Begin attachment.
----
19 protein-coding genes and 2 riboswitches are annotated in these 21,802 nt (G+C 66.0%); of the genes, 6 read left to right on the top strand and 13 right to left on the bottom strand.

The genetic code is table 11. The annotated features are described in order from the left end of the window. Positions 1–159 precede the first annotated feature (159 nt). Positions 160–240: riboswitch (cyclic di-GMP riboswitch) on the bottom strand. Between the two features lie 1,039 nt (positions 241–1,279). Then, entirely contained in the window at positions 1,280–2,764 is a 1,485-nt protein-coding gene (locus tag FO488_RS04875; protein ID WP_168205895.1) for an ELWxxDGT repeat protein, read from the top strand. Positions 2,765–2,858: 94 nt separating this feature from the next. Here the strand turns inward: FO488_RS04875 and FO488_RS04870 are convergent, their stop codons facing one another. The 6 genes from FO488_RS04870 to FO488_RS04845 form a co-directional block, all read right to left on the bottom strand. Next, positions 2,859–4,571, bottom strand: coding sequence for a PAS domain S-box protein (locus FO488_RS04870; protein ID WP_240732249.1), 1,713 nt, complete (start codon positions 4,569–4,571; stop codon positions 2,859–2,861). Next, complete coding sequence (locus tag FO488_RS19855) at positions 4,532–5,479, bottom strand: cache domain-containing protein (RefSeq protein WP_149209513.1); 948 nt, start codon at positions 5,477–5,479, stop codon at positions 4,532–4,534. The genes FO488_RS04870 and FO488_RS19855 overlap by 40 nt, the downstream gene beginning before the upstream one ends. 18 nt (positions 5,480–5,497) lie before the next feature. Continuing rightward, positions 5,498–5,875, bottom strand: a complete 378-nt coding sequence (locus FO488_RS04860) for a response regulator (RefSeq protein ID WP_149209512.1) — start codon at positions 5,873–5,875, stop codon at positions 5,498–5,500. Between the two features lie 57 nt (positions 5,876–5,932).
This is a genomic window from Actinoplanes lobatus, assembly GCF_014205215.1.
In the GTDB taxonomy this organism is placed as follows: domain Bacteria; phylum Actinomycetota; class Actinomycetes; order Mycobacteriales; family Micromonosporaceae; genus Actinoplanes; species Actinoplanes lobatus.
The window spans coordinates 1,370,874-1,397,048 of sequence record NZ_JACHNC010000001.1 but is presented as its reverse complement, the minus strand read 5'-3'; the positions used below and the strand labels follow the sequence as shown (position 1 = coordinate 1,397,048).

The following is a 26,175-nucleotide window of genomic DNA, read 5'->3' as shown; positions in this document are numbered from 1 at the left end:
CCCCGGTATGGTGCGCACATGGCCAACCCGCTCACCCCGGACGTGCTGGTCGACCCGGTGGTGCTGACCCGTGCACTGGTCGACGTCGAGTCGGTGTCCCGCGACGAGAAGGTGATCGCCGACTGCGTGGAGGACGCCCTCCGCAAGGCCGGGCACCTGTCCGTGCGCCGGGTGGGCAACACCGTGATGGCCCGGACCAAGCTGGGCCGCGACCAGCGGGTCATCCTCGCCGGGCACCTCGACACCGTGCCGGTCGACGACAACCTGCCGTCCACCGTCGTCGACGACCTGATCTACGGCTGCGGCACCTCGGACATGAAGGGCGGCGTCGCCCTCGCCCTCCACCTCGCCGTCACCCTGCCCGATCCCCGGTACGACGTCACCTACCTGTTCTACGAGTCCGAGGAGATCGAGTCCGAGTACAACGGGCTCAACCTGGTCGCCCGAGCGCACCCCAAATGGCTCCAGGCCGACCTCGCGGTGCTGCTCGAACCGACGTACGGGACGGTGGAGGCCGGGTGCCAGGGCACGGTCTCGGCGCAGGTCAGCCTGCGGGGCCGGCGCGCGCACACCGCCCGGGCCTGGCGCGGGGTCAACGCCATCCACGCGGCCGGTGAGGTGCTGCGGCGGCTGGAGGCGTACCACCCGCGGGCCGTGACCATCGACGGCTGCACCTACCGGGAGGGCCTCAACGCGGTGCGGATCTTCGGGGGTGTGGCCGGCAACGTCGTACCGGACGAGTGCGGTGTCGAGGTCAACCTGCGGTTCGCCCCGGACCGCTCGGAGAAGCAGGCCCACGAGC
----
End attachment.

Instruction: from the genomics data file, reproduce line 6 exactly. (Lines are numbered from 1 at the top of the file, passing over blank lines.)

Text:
The following is a 26,175-nucleotide window of genomic DNA, read 5'->3' as shown; positions in this document are numbered from 1 at the left end: